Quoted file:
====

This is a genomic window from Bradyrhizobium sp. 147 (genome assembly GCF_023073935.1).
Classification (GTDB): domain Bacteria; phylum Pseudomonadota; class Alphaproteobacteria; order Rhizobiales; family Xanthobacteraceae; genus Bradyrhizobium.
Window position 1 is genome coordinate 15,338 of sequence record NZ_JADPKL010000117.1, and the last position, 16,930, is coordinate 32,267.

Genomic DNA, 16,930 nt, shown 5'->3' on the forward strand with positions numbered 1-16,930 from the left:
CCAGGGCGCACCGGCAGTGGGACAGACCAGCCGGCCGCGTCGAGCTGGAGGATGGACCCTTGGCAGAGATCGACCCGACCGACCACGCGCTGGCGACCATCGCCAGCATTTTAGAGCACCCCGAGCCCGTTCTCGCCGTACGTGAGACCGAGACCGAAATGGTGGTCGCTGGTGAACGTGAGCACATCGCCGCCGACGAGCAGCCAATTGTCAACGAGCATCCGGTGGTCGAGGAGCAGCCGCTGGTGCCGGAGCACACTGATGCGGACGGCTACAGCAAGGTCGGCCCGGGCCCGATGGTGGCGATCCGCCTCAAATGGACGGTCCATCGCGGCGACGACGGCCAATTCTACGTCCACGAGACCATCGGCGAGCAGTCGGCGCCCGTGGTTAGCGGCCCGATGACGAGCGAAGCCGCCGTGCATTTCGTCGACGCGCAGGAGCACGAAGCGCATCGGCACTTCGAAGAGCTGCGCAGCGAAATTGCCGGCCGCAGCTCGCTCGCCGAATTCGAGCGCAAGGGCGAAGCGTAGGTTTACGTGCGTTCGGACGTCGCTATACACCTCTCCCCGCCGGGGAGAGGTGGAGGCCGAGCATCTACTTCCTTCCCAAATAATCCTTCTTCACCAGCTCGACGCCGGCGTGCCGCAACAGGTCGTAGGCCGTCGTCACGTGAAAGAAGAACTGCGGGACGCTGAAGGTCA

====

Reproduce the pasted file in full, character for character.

This is a genomic window from Bradyrhizobium sp. 147 (genome assembly GCF_023073935.1).
Classification (GTDB): domain Bacteria; phylum Pseudomonadota; class Alphaproteobacteria; order Rhizobiales; family Xanthobacteraceae; genus Bradyrhizobium.
Window position 1 is genome coordinate 15,338 of sequence record NZ_JADPKL010000117.1, and the last position, 16,930, is coordinate 32,267.

Genomic DNA, 16,930 nt, shown 5'->3' on the forward strand with positions numbered 1-16,930 from the left:
CCAGGGCGCACCGGCAGTGGGACAGACCAGCCGGCCGCGTCGAGCTGGAGGATGGACCCTTGGCAGAGATCGACCCGACCGACCACGCGCTGGCGACCATCGCCAGCATTTTAGAGCACCCCGAGCCCGTTCTCGCCGTACGTGAGACCGAGACCGAAATGGTGGTCGCTGGTGAACGTGAGCACATCGCCGCCGACGAGCAGCCAATTGTCAACGAGCATCCGGTGGTCGAGGAGCAGCCGCTGGTGCCGGAGCACACTGATGCGGACGGCTACAGCAAGGTCGGCCCGGGCCCGATGGTGGCGATCCGCCTCAAATGGACGGTCCATCGCGGCGACGACGGCCAATTCTACGTCCACGAGACCATCGGCGAGCAGTCGGCGCCCGTGGTTAGCGGCCCGATGACGAGCGAAGCCGCCGTGCATTTCGTCGACGCGCAGGAGCACGAAGCGCATCGGCACTTCGAAGAGCTGCGCAGCGAAATTGCCGGCCGCAGCTCGCTCGCCGAATTCGAGCGCAAGGGCGAAGCGTAGGTTTACGTGCGTTCGGACGTCGCTATACACCTCTCCCCGCCGGGGAGAGGTGGAGGCCGAGCATCTACTTCCTTCCCAAATAATCCTTCTTCACCAGCTCGACGCCGGCGTGCCGCAACAGGTCGTAGGCCGTCGTCACGTGAAAGAAGAACTGCGGGACGCTGAAGGTCA